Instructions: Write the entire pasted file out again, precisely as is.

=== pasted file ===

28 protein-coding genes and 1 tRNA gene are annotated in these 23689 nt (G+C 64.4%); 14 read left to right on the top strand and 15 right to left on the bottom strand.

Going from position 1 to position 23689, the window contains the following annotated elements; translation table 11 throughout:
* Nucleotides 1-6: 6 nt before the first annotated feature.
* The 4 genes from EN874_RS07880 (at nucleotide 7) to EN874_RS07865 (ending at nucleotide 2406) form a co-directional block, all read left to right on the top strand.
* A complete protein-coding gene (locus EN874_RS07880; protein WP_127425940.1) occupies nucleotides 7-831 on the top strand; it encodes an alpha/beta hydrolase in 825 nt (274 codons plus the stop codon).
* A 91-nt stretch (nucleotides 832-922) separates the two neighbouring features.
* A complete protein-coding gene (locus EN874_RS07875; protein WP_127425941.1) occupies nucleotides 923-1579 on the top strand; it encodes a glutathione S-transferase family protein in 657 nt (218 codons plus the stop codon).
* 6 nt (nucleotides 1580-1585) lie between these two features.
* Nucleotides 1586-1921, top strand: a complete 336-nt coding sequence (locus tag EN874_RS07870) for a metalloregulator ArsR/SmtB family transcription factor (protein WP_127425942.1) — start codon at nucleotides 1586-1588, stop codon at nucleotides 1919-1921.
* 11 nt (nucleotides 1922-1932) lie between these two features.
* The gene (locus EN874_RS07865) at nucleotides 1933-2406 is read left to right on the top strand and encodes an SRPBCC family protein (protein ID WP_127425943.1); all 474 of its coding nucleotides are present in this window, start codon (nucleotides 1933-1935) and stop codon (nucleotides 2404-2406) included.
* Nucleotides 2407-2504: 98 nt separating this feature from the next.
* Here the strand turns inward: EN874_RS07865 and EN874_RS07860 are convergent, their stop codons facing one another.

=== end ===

28 protein-coding genes and 1 tRNA gene are annotated in these 23689 nt (G+C 64.4%); 14 read left to right on the top strand and 15 right to left on the bottom strand.

Going from position 1 to position 23689, the window contains the following annotated elements; translation table 11 throughout:
* Nucleotides 1-6: 6 nt before the first annotated feature.
* The 4 genes from EN874_RS07880 (at nucleotide 7) to EN874_RS07865 (ending at nucleotide 2406) form a co-directional block, all read left to right on the top strand.
* A complete protein-coding gene (locus EN874_RS07880; protein WP_127425940.1) occupies nucleotides 7-831 on the top strand; it encodes an alpha/beta hydrolase in 825 nt (274 codons plus the stop codon).
* A 91-nt stretch (nucleotides 832-922) separates the two neighbouring features.
* A complete protein-coding gene (locus EN874_RS07875; protein WP_127425941.1) occupies nucleotides 923-1579 on the top strand; it encodes a glutathione S-transferase family protein in 657 nt (218 codons plus the stop codon).
* 6 nt (nucleotides 1580-1585) lie between these two features.
* Nucleotides 1586-1921, top strand: a complete 336-nt coding sequence (locus tag EN874_RS07870) for a metalloregulator ArsR/SmtB family transcription factor (protein WP_127425942.1) — start codon at nucleotides 1586-1588, stop codon at nucleotides 1919-1921.
* 11 nt (nucleotides 1922-1932) lie between these two features.
* The gene (locus EN874_RS07865) at nucleotides 1933-2406 is read left to right on the top strand and encodes an SRPBCC family protein (protein ID WP_127425943.1); all 474 of its coding nucleotides are present in this window, start codon (nucleotides 1933-1935) and stop codon (nucleotides 2404-2406) included.
* Nucleotides 2407-2504: 98 nt separating this feature from the next.
* Here the strand turns inward: EN874_RS07865 and EN874_RS07860 are convergent, their stop codons facing one another.